Jared Dineen knows what he’s talking about when he says he tends to bite off more than he can chew.
The 17-year-old senior at Lewis and Clark High School is a Boy Scout in Troop 304, and when he sat out searching for an Eagle Scout project he picked one located six miles up a mountainside.
“My troop has camped a lot out at Liberty Lake County Park and we noticed that the cabin needed a lot of repair,” said Dineen, who’s also the drum major for LC’s marching band. “So I thought why not? I did the restoration of the cabin as my Eagle Scout project and also as my culminating project at LC – I got two birds with one stone.”
Hughes Cabin, as it is known, is located six miles up the trails at Liberty Lake County Park.
Dineen said that he couldn’t use the front trails to access the cabin because they tend to back flood.
“There are beavers building dams there and the rangers said we had to go up the back trails instead,” said Dineen. He took ATVs on a test run up the back of the mountain and up until two weeks before the restoration work began, that was the way he’d get to the cabin.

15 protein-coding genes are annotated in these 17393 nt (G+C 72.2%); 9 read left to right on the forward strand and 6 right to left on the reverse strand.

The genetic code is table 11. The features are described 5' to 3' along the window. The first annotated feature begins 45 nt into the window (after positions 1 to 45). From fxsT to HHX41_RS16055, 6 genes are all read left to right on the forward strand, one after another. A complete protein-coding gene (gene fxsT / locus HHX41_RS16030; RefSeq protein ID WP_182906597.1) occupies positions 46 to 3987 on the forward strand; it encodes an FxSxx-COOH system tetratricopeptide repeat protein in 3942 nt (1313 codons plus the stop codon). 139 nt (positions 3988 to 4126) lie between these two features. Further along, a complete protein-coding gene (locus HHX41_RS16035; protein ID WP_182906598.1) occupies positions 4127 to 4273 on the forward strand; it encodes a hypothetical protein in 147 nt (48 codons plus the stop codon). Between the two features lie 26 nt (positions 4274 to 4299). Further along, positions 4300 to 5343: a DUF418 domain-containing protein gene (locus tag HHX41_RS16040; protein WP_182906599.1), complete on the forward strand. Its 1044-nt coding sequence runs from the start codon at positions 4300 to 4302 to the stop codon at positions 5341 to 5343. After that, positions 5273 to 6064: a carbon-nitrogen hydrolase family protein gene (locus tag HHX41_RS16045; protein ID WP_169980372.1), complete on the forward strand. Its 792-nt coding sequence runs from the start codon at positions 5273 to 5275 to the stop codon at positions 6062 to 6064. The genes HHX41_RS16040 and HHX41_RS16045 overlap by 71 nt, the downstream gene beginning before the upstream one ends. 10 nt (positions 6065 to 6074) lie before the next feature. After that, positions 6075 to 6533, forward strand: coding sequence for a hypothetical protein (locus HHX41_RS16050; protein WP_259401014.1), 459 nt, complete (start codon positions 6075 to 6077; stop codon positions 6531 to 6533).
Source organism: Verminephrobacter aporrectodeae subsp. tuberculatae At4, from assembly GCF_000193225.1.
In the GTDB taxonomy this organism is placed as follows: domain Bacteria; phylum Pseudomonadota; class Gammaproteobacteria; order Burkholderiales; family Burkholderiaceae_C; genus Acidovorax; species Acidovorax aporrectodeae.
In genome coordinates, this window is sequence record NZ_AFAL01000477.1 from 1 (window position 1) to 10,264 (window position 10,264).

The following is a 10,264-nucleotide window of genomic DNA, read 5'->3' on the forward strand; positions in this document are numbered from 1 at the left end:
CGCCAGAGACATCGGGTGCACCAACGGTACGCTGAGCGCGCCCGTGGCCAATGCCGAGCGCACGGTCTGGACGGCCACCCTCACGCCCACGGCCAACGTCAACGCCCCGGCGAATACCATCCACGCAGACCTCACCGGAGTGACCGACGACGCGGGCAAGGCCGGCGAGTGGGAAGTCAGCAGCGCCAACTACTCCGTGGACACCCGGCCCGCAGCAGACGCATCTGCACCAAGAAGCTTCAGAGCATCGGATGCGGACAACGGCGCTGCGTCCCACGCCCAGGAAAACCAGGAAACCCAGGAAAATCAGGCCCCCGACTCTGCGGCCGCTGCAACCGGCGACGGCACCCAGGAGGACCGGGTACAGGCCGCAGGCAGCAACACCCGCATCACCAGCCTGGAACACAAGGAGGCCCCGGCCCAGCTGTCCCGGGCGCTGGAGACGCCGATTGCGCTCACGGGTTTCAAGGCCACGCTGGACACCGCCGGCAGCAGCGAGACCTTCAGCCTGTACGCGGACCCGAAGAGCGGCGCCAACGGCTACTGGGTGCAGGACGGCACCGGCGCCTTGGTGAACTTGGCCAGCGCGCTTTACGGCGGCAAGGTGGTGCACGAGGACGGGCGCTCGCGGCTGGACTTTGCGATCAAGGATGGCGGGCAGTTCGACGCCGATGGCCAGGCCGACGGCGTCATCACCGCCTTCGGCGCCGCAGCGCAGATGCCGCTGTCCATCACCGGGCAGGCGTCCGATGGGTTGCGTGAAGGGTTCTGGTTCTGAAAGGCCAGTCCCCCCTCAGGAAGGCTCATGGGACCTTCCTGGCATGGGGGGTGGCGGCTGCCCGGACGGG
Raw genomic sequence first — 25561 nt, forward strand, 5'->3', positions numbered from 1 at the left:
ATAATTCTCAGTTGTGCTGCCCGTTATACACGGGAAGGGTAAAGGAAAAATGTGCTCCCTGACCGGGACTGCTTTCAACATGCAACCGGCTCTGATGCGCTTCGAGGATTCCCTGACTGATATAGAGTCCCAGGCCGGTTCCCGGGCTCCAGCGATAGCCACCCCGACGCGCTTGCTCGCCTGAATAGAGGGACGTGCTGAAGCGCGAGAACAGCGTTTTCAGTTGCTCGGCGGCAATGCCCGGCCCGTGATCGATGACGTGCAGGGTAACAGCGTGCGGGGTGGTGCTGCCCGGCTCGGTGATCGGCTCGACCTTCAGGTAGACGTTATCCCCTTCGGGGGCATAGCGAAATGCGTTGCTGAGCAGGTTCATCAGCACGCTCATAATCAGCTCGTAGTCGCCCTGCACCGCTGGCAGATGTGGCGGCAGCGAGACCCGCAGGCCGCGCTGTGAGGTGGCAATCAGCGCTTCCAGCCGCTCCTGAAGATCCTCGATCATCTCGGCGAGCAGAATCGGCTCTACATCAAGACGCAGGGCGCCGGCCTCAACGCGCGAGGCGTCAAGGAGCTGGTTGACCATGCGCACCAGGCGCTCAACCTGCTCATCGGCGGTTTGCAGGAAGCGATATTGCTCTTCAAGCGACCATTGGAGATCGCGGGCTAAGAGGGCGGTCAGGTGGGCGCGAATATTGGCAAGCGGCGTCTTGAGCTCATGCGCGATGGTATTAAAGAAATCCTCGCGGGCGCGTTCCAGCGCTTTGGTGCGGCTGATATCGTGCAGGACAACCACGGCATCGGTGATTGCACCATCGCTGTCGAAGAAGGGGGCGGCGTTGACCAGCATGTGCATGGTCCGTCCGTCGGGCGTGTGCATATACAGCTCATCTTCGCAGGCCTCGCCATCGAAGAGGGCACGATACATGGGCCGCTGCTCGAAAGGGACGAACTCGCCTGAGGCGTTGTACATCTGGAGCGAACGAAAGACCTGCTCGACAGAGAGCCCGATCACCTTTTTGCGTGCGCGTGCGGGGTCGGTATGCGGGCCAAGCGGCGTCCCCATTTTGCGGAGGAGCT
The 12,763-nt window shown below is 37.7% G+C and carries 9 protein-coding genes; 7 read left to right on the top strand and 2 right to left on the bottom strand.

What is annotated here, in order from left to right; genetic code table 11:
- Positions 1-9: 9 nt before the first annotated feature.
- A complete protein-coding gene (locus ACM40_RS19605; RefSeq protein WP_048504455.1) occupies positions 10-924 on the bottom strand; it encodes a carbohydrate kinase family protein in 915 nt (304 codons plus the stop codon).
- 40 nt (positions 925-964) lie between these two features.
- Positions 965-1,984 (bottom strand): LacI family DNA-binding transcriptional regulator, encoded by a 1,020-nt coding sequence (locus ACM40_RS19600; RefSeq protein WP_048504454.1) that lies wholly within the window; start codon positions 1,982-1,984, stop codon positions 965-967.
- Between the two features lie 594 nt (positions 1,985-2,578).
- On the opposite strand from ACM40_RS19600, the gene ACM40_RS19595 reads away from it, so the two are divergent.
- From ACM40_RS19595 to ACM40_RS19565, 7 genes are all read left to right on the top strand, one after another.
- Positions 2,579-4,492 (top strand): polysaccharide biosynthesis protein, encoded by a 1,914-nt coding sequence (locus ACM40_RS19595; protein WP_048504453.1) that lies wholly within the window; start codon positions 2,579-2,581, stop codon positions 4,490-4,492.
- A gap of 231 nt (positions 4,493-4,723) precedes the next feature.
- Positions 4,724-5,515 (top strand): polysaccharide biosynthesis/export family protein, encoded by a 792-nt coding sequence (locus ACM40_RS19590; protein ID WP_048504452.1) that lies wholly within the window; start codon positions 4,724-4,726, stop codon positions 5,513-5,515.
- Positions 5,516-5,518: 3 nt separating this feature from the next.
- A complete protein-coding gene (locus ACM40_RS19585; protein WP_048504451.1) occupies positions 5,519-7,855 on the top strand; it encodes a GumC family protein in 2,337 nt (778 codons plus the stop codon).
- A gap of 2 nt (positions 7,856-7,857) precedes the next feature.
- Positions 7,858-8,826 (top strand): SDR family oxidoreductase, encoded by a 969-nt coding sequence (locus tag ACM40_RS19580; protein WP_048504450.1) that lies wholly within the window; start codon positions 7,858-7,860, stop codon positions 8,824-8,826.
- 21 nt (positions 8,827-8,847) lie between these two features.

“It wasn’t easy finding that road, and then, two weeks before we started building, the rangers said we could use the front path,” said Dineen.
The cabin was built as an Eagle Scout project in 1987.
Dineen said the cabin now has new flooring, new metal siding on three sides and a new metal roof.
“We had to find a way to get all the materials up there,” said Dineen. “We could have used actual animal mules but we ended up with ATVs.”
His dad, Jim Dineen, helped him out a lot, and so did other Scouts, leaders and parents in the troop, but Dineen coordinated the effort. He also solicited donations of building materials from local businesses.
“I decided to do it in June of 2009,” said Dineen. “Most of the work was done this summer and I’m almost done now. I just need the rangers to sign off on it.”
Dineen said he hopes to become a paramedic or a firefighter after high school.
“This was great for some father-son bonding time and it was a good leadership experience,” said Dineen. “I realized I couldn’t do it all by myself. I had to let people who knew what they were doing teach me how to do things.”